“Jack was very much at ease as a public speaker, he could relate to his audience and after he delivered his speech you almost felt you knew him as a personal friend. He used humour a lot during his speech, the timing of his punch lines was impeccable and he had the audience eating out of his hands within minutes of taking to the podium. He spent 45 minutes afterwards signing individual menus and had a personal word of friendship with everyone who approached him that evening. He truly was a man of the people and whether you supported Irish soccer or not you felt that evening you were truly in the presence of a living legend”. 

The evening went into the wee small hours of the morning but Jack and his wife Pat, who also attended the event, had time for everyone and made themselves available for photo shoots and casual conversation with all of the locals.

The following morning Jack made his way to the ESB station in Ballyshannon where a large crowd had gathered. Brendan Gallagher, who worked in the ESB at the time, brought Jack on a tour of the Station, The Fish Farm and the Erne Hatchery. 

“He was just fascinated to know more about the fish farm and engaged with the staff from the get go in a very knowledgeable manner. The general comment from the staff afterwards was ‘what a nice man, so easy to talk to and genuinely interested in what you had to say’. He visited the site of the Lakeside Centre and was very impressed with the scale of the project. Indeed, as he learned it was a community project he more of less forfeited his fee and we only had to cover his expenses. Jack was a generous man and is fondly remembered by all ESB staff who met him that day.”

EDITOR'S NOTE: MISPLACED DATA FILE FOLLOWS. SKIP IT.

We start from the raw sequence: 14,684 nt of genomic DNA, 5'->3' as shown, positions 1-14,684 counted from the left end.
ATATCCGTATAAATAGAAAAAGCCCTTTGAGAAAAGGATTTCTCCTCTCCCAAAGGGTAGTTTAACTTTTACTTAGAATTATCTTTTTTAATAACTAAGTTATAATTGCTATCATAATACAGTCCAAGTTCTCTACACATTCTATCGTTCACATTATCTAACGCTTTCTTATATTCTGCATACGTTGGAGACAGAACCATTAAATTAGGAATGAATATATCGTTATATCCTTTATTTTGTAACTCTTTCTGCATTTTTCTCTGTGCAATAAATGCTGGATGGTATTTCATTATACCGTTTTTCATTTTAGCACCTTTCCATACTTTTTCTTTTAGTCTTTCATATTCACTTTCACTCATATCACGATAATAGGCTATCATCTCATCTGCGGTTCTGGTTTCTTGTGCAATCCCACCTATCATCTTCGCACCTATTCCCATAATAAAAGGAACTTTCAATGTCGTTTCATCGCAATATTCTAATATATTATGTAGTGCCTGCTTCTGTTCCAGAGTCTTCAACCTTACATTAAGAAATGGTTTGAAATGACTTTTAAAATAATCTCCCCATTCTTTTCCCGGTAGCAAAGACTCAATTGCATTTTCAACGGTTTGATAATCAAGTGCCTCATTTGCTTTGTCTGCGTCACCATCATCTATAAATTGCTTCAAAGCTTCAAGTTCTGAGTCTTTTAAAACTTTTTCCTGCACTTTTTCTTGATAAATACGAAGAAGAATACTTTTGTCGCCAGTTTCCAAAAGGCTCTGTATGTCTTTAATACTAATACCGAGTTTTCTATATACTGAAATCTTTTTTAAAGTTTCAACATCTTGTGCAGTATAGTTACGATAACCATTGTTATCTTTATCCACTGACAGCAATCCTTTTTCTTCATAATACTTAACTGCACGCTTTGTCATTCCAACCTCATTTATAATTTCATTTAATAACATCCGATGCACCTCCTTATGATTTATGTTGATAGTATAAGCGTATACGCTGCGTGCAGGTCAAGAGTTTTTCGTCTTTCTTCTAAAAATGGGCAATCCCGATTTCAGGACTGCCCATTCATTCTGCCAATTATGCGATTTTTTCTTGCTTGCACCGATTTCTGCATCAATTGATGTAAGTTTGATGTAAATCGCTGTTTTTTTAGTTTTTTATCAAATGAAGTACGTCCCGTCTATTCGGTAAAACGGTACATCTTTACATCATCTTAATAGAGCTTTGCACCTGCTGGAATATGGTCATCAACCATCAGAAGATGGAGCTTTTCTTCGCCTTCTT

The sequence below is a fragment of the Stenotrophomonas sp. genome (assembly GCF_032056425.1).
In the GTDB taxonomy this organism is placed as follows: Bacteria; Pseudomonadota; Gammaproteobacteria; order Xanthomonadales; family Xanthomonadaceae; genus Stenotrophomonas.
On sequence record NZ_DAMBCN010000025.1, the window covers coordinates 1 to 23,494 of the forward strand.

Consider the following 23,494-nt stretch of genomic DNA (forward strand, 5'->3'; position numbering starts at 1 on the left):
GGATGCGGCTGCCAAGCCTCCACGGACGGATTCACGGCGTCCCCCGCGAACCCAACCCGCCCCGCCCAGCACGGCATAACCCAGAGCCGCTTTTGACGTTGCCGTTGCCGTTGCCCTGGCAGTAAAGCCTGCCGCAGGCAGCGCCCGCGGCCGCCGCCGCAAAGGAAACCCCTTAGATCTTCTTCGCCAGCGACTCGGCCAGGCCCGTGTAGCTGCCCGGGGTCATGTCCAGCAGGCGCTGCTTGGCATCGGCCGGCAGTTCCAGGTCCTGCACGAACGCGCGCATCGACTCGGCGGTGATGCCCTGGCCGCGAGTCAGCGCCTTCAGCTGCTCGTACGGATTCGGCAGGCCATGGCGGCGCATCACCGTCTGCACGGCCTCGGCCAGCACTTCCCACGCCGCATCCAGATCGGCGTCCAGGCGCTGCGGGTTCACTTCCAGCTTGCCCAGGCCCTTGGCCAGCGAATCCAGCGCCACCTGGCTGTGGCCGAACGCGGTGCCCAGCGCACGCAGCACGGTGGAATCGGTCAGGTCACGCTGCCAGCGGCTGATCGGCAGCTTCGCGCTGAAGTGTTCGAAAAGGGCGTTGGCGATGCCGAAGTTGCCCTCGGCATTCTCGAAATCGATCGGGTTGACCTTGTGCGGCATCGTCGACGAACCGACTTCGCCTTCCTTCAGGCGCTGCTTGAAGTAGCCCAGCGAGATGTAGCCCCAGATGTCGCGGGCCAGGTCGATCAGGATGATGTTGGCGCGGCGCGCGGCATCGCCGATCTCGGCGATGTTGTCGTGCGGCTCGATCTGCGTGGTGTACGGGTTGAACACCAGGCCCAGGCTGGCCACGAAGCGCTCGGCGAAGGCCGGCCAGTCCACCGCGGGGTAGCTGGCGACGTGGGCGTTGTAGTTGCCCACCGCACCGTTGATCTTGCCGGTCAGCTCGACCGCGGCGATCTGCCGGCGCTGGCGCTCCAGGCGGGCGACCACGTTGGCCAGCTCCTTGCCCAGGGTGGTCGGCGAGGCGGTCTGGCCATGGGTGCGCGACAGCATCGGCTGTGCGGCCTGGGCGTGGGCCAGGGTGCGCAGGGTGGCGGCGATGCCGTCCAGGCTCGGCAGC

He concluded his visit with a ramble up the town of Ballyshannon and called into Sean Og’s Bar in Market St for a well deserved pint.

“It was about 12 noon,” recalls Sean Og, proprietor of the pub. “We were having a normal quiet morning but after Jack arrived the place was packed. Jack came in behind the bar and poured himself a pint of Smithwicks. He entertained the clientele with stories about his football days and had us all in stitches as he was a great entertainer. He took time to shake everyone’s hand and spoke to us all like a long-lost friend. 

“He certainly had the knack of relating to people and is remembered very fondly in the town of Ballyshannon. He had time for everybody and treated each individual with respect. There was no airs and graces about Jack, he was a sound man as they say here around town. Indeed, he spent so much time talking to fellow customers that he ended up only drinking half the pint. The photo of Jack in the pub hung behind the bar for many years and there was instant recognition of the Great Man from visitors and tourists who frequented the pub.”

Compiled by Paul McLoone and Philip Mulligan

Facebook and Instagram lit up around South Donegal over the weekend as people shared their treasured photographs of Jack’s visit to the area in 1991.

He made a huge impression on the people during his short visit as he blended in seamlessly like one of their own. He truly was a man of the people and as one local described it the official opening by Albert Reynolds in ’93 looked like a low key event compared to the excitement generated by the visit of Big Jack.